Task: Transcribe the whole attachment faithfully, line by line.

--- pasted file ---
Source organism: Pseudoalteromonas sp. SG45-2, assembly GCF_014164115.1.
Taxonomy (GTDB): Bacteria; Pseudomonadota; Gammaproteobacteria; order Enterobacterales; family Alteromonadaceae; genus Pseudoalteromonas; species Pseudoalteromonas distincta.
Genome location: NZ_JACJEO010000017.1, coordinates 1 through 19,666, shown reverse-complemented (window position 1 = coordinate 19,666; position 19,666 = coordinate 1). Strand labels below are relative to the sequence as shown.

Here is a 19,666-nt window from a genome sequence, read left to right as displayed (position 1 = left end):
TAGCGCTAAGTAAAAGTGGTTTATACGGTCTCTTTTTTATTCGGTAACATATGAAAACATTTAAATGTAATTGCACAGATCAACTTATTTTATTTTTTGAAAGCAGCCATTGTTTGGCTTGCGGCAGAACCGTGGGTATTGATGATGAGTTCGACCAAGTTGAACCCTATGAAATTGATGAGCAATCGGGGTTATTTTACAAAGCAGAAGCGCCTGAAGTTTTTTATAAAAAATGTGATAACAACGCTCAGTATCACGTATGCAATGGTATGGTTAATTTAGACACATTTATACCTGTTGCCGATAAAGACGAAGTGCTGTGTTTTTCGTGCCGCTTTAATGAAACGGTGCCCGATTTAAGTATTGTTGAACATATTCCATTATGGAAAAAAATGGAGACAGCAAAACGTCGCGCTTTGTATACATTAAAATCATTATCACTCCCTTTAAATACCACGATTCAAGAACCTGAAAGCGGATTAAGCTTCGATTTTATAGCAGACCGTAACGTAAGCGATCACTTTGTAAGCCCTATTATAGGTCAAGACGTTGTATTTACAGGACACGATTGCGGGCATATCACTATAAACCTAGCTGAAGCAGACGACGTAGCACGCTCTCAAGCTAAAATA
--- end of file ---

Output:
Source organism: Pseudoalteromonas sp. SG45-2, assembly GCF_014164115.1.
Taxonomy (GTDB): Bacteria; Pseudomonadota; Gammaproteobacteria; order Enterobacterales; family Alteromonadaceae; genus Pseudoalteromonas; species Pseudoalteromonas distincta.
Genome location: NZ_JACJEO010000017.1, coordinates 1 through 19,666, shown reverse-complemented (window position 1 = coordinate 19,666; position 19,666 = coordinate 1). Strand labels below are relative to the sequence as shown.

Here is a 19,666-nt window from a genome sequence, read left to right as displayed (position 1 = left end):
TAGCGCTAAGTAAAAGTGGTTTATACGGTCTCTTTTTTATTCGGTAACATATGAAAACATTTAAATGTAATTGCACAGATCAACTTATTTTATTTTTTGAAAGCAGCCATTGTTTGGCTTGCGGCAGAACCGTGGGTATTGATGATGAGTTCGACCAAGTTGAACCCTATGAAATTGATGAGCAATCGGGGTTATTTTACAAAGCAGAAGCGCCTGAAGTTTTTTATAAAAAATGTGATAACAACGCTCAGTATCACGTATGCAATGGTATGGTTAATTTAGACACATTTATACCTGTTGCCGATAAAGACGAAGTGCTGTGTTTTTCGTGCCGCTTTAATGAAACGGTGCCCGATTTAAGTATTGTTGAACATATTCCATTATGGAAAAAAATGGAGACAGCAAAACGTCGCGCTTTGTATACATTAAAATCATTATCACTCCCTTTAAATACCACGATTCAAGAACCTGAAAGCGGATTAAGCTTCGATTTTATAGCAGACCGTAACGTAAGCGATCACTTTGTAAGCCCTATTATAGGTCAAGACGTTGTATTTACAGGACACGATTGCGGGCATATCACTATAAACCTAGCTGAAGCAGACGACGTAGCACGCTCTCAAGCTAAAATA